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Gibrat's Law and Market Selection

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  • Francesca Lotti
  • Marco Vivarelli

    ()

  • Enrico Santarelli

    ()

Abstract

According to Gibrat' Law of Proportionate Effect, the growth rate of a given firm is independent of its size at the beginning of the period examined. In contrast to the previous literature on the subject, this paper seeks to test the Law by taking account of both the entry process and the role of survival/failure in reshaping a given population of firms over time. It does so by focusing on the entire population of firms (including newborn ones) in the Italian Radio, TV & Telecommunications equipment industry and tracking them over seven years. Consistently with the previous literature, it finds that - in general - Gibrat' Law is to be rejected, since smaller firms tend to grow faster than their larger counterparts. However, the paper' main finding is that this rejection of Gibrat’ Law may be due to market dynamics and selection. In other words, it is due to the entry process and the presence of transient smaler firms. Indeed, whilst it is found that Gibrat' Law has to be rejected over a seven-year period during which both incumbent and newborn firms are considered, for both sub-populations of surviving firms a convergence towards Gibrat-like behavior over time can be detected. Thus, market selection "leans" the original population of firms and the resulting industrial "ore" (mature, larger, well-established and most efficient firms) does not seem to depart from a Gibrat-like patern of growth.

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Bibliographic Info

Paper provided by Max Planck Institute of Economics, Entrepreneurship, Growth and Public Policy Group in its series Papers on Entrepreneurship, Growth and Public Policy with number 2004-28.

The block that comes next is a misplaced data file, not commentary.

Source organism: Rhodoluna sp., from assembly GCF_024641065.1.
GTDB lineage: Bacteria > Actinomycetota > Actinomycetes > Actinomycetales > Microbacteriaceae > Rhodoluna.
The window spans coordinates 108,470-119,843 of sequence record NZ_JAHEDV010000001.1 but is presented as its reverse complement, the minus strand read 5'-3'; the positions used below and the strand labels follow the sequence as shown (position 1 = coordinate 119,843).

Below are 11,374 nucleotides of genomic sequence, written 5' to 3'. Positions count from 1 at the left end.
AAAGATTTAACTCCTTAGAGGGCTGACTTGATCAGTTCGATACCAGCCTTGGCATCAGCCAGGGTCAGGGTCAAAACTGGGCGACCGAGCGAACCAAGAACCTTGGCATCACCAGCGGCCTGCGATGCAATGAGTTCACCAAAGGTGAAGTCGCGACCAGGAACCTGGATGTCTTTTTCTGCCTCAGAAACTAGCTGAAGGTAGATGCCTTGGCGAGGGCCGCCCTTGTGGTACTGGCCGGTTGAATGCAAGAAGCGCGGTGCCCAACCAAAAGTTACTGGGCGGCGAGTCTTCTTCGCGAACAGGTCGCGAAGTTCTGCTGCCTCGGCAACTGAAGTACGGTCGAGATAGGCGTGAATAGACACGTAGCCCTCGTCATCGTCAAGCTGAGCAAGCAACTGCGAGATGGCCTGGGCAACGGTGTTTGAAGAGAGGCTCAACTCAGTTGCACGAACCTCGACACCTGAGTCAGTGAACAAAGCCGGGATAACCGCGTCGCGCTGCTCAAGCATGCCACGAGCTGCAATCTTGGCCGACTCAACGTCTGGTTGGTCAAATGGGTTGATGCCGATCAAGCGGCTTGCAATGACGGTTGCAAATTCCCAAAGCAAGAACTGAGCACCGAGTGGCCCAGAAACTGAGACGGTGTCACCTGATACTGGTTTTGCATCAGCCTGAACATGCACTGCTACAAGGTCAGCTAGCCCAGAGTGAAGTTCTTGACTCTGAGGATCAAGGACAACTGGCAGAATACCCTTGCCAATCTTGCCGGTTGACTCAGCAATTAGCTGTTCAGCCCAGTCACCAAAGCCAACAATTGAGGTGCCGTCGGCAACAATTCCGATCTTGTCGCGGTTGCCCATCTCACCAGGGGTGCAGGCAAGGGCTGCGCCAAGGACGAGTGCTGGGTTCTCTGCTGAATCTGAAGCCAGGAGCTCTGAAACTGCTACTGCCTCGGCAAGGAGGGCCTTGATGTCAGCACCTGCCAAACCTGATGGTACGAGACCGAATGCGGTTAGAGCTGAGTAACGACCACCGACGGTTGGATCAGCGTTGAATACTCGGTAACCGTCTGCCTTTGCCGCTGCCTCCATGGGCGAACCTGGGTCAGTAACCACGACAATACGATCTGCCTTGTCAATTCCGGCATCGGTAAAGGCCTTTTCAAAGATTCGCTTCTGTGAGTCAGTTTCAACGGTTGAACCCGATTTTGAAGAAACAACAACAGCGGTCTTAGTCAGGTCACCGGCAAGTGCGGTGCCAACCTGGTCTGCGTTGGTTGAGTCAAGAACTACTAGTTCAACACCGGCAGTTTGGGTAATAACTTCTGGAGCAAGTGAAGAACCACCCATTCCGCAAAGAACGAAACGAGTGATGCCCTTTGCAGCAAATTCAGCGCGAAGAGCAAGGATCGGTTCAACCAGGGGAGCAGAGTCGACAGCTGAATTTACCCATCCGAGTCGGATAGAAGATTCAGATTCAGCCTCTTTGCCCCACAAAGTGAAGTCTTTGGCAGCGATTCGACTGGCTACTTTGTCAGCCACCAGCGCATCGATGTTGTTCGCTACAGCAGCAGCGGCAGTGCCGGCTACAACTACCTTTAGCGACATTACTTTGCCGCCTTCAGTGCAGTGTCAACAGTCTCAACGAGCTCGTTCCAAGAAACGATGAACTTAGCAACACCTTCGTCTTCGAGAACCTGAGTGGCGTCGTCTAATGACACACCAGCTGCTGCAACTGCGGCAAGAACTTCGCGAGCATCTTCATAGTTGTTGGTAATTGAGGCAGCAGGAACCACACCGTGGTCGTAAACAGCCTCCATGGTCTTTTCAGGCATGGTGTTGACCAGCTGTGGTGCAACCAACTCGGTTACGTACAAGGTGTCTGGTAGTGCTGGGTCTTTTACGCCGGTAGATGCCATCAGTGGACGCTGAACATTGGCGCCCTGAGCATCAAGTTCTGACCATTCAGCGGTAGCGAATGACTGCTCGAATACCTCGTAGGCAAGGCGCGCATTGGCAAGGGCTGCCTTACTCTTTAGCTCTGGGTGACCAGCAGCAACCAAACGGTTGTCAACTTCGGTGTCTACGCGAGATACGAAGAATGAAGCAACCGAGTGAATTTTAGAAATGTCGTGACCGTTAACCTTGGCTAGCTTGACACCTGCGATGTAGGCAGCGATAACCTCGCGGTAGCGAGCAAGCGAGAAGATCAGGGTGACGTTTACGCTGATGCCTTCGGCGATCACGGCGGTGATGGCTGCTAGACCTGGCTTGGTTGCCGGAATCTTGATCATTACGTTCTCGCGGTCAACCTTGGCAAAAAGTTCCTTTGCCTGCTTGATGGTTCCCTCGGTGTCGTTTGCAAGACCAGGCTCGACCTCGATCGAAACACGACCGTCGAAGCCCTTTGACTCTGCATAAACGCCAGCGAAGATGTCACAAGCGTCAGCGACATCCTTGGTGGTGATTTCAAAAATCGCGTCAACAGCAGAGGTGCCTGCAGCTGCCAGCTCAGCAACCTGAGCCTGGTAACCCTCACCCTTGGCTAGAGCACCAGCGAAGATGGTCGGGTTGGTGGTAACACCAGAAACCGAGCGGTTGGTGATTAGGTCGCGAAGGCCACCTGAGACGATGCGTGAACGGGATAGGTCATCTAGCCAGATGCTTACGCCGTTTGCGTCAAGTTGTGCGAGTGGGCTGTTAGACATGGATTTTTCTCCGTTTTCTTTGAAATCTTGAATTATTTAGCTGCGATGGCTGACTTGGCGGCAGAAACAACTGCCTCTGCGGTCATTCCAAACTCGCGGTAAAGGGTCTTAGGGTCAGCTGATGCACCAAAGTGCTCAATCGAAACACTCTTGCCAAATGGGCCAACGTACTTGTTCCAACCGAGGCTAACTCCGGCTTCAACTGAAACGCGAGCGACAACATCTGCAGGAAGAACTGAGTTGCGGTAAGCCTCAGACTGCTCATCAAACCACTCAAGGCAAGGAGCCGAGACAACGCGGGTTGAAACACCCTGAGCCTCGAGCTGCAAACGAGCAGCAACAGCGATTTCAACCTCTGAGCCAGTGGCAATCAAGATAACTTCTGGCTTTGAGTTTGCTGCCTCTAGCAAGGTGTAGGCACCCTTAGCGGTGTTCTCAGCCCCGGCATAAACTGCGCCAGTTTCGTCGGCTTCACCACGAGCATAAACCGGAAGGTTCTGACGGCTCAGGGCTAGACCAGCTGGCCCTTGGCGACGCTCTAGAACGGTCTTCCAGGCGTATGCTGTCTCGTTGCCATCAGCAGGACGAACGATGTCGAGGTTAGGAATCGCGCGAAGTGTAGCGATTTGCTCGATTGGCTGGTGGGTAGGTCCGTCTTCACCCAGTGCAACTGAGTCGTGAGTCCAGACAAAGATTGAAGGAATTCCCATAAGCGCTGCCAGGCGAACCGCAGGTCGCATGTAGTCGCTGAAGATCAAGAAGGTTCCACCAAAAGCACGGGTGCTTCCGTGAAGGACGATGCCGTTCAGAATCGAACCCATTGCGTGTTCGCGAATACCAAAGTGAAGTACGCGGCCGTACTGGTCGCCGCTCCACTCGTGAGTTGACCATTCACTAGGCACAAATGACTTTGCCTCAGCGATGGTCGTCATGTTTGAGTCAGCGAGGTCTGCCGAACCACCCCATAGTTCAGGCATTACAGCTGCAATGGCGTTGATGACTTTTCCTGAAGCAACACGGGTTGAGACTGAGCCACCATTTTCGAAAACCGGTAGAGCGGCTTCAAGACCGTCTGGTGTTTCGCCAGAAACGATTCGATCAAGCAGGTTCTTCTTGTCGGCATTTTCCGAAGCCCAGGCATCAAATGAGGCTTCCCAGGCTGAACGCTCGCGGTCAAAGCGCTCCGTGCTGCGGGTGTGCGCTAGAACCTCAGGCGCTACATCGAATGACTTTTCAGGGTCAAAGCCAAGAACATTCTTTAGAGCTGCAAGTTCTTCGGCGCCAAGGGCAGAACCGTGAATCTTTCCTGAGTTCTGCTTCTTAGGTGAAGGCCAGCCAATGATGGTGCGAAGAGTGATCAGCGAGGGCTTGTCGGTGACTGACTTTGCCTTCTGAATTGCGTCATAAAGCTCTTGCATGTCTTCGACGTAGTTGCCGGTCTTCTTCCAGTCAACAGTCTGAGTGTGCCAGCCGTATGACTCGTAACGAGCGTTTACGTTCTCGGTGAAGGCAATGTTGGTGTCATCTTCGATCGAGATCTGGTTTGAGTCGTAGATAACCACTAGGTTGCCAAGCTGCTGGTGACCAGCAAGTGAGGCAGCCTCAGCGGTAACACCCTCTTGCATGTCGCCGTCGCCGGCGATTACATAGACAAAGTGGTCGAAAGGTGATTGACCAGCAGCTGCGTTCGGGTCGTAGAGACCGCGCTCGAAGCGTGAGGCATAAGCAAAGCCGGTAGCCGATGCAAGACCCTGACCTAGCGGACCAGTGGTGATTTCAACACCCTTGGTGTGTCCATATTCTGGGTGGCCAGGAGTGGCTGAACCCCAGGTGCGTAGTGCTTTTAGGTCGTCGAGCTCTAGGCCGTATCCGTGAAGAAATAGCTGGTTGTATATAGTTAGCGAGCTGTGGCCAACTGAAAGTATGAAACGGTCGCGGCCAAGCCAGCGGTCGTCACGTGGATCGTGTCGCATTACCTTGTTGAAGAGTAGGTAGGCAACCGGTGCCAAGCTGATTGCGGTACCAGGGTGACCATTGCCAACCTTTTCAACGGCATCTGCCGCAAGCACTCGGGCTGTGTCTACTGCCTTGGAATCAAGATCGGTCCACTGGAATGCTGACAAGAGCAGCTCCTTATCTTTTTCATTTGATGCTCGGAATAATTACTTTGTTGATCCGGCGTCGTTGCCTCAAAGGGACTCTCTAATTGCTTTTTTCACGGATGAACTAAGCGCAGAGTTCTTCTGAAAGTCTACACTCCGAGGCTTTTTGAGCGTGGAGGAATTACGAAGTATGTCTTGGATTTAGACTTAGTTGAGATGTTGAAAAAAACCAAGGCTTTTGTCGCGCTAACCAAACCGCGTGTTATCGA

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Length: 18 pages
Date of creation: Mar 2004
Date of revision:
Handle: RePEc:esi:egpdis:2004-28

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Keywords: Gibrat' Law; manufacturing; industrial dynamics; entry; survival; selection bias;

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References

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  1. Harhoff, Dietmar & Stahl, Konrad O. & Woywode, Michael, 1996. "Legal Form, Growth and Exit of West German Firms - Empirical Results for Manufacturing, Construction, Trade and Service Industries," CEPR Discussion Papers 1401, C.E.P.R. Discussion Papers.
  2. Cabral, Luís M B, 1997. "Entry Mistakes," CEPR Discussion Papers 1729, C.E.P.R. Discussion Papers.
  3. R. Piergiovanni & E. Santarelli & L. Klomp & A.R. Thurik, 2002. "Gibrat's Law and the Firm Size / Firm Growth Relationship in Italian Services," Tinbergen Institute Discussion Papers 02-080/3, Tinbergen Institute.
  4. Heckman, James, 2013. "Sample selection bias as a specification error," Applied Econometrics, Publishing House "SINERGIA PRESS", vol. 31(3), pages 129-137.